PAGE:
PUBLIC HEALTH ASSESSMENT
GULFPORT, HARRISON COUNTY, MISSISSIPPI
Review of sampling data and supporting site-related information suggests that contaminants have been released to ambient air, groundwater, soil, surface water, and sediment. ATSDR staff also searched the EPA Toxic Chemical Release Inventory to determine whether it included pertinent information about industrial chemical releases to ambient air or other media. That database showed four companies (listed below alphabetically) in the Chemfax vicinity that reported releasing chemicals to air in 1991, the latest reporting period available (3):
Arizona Chemical Company: Reichold Road, (about 3½ miles east of Chemfax)
- Total air release, 48,915 pounds--consisting of ammonia, benzene, biphenyl, ethylbenzene,
maleic anhydride, naphthalene, styrene, sulfuric acid, toluene, xylene
Avondale Industries: 13303 Seaway Road, Gulfport (about 1½ miles east of Chemfax)
- Total air release, 34,800 pounds--acetone
Indal Aluminum: 1900 34th Street, (about 2½ miles south of Chemfax)
- Total air release, 13,000 pounds--chlorine
Treated Materials Co.: 13334 Seaway Road, Gulfport (about 1½ miles east of Chemfax)
- Total air release, 30 pounds--consisting of compounds of chromium, arsenic, and copper
Chemical release data are reported as pounds of chemical released per year. The information does not include ambient air concentration information and, therefore, is not useful for addressing specific public health considerations.
ATSDR reviewed information and selected contaminants that warrant evaluation in later sections of this document to decide whether exposure to them has public health significance. Contaminant selection considered the following factors:
- Concentrations of contaminants in media;
- Sample locations, field data quality, and laboratory data quality;
- Relationship of concentrations to ATSDR's selection comparison values or the unavailability
of suitable comparison values; and
- Community health concerns.
Many contaminants evaluated during this process were eliminated from further review and are not mentioned in this document. Those that the process identified for further evaluation and their associated environmental media are summarized in this section and in data tables (Appendix B). However, discussion of the selected contaminants and affected environmental media in this section of the assessment does not imply that human exposure has occurred or would actually result in adverse health effects. Later sections address exposure and health effects issues.
The data tables include selection comparison value information where pertinent. The Cancer Risk Evaluation Guide (CREG) is an estimated comparison concentration that is based on an excess cancer rate of one in a million persons and is calculated using EPA's cancer slope factor for a specific chemical. ATSDR's Environmental Media Evaluation Guide (EMEG) is an estimated comparison concentration that is based on health effects information determined by ATSDR for its Toxicological Profiles for specific chemicals.
Ambient Air Quality
In December, 1993, ATSDR's representative was on the property on two successive days and noted a chemical odor. The odor was stronger on the second day; a company manager said the plant was at a higher production level than the previous day.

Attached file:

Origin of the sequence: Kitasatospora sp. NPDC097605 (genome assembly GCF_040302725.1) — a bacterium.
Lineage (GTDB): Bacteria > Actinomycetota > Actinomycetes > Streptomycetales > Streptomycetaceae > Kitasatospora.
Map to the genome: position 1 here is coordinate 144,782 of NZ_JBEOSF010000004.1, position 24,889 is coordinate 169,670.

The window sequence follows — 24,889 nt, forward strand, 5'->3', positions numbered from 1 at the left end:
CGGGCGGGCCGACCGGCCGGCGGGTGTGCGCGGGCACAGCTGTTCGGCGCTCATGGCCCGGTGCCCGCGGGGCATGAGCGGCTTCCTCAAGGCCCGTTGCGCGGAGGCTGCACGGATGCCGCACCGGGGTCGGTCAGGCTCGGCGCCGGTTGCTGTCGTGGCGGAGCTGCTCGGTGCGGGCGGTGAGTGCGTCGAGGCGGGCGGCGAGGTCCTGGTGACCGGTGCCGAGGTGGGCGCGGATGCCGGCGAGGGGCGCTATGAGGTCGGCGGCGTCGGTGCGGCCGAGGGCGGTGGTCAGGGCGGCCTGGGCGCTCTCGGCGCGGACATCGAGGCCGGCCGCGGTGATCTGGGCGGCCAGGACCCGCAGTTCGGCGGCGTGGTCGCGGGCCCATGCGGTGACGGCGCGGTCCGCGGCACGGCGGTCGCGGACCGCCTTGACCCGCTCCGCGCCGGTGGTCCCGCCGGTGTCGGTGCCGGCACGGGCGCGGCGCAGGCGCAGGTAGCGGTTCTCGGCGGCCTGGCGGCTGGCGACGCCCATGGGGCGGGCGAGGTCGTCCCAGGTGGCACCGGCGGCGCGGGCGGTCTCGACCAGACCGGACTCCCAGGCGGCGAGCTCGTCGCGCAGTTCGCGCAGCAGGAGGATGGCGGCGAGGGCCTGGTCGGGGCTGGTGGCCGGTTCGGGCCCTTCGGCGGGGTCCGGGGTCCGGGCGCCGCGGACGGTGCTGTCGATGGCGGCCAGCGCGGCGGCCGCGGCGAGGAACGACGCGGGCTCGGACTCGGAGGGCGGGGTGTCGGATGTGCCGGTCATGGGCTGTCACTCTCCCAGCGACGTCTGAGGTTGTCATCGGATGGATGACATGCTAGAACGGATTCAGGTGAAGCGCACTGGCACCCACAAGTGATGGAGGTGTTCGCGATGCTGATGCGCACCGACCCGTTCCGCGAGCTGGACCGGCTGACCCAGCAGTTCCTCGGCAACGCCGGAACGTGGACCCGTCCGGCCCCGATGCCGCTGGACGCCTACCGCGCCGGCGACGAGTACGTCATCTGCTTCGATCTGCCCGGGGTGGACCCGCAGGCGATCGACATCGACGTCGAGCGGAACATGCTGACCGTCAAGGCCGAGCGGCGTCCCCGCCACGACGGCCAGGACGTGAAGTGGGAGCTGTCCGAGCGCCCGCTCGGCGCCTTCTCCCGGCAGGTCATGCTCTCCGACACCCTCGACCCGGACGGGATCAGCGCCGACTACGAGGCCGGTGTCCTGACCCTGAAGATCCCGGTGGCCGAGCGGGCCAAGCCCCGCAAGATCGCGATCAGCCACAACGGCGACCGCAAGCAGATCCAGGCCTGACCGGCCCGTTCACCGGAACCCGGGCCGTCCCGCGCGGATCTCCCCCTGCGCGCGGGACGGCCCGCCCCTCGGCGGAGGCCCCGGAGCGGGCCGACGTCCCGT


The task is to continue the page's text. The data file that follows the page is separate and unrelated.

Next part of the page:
Table 1 (Appendix B) reports selected airborne contaminants identified by sampling conducted on site on three days within the same week in the spring of 1990. Comparison of the maximum contaminant levels (Item A in the table) with values reported in the apparent upwind (Item B) and downwind (Item C) directions appears to confirm that chemical air emissions occur within the property boundaries. Four of the maximum concentrations (Item A) were less than 1 part per billion (ppb). Four concentrations ranged between 1 and 10 ppb (1,2,4-trimethyl-benzene; 1,3,5-trimethylbenzene; trichlorofluoromethane; and trichlorotrifluoromethane); several were found between 10 and 100 ppb (1,2,4-trimethyl-benzene; benzene; methylene chloride; naphthalene; and xylene); and one (styrene) was 120 ppb. Five chemicals (benzene, carbon tetrachloride, methylene chloride, naphthalene, and styrene) were at levels greater that their associated selection comparison values, as shown in Table 1.
ATSDR reviewed the chemical concentration data and the apparent upwind sampling locations on site to consider whether chemicals might have blown onto the property from off-site sources during the monitoring event. That review also sought to identify concentrations at which chemicals might have been transported from the site onto adjacent property while sampling was in progress. ATSDR considers those evaluation findings to be speculative but informative. Comparison of Item B (upwind) concentrations to the Item A sampling data suggests that some airborne chemicals at low concentrations were being transported onto the property. ATSDR especially noted that the Items B and A concentrations were about the same for 1,1,1-trichloroethane; 1,2,4-trichlorobenzene; carbon tetrachloride; and dichlorodifluoromethane. Such similarities suggest that the sources of those specific chemicals, and possibly others, might be entirely off site. The Item C (downwind) data suggest that, for the most part, the concentrations of airborne chemicals transported off the property during that sampling event might have been on the order of 1 ppb or less.
Monitoring and Industrial Wells
Table 2 (Appendix B) provides maximum concentrations of the selected contaminants recorded during 1988 and 1990 sampling activities for on-site groundwater in monitoring wells and industrial wells (Table 2, Items A and B). The table also contains off-site monitoring data recorded at two well locations several hundred feet northeast and southeast of the property along Three Rivers Road (Item C). Neither of the off-site wells is between the site and the Industrial Seaway, a possible discharge point for contaminated shallow groundwater.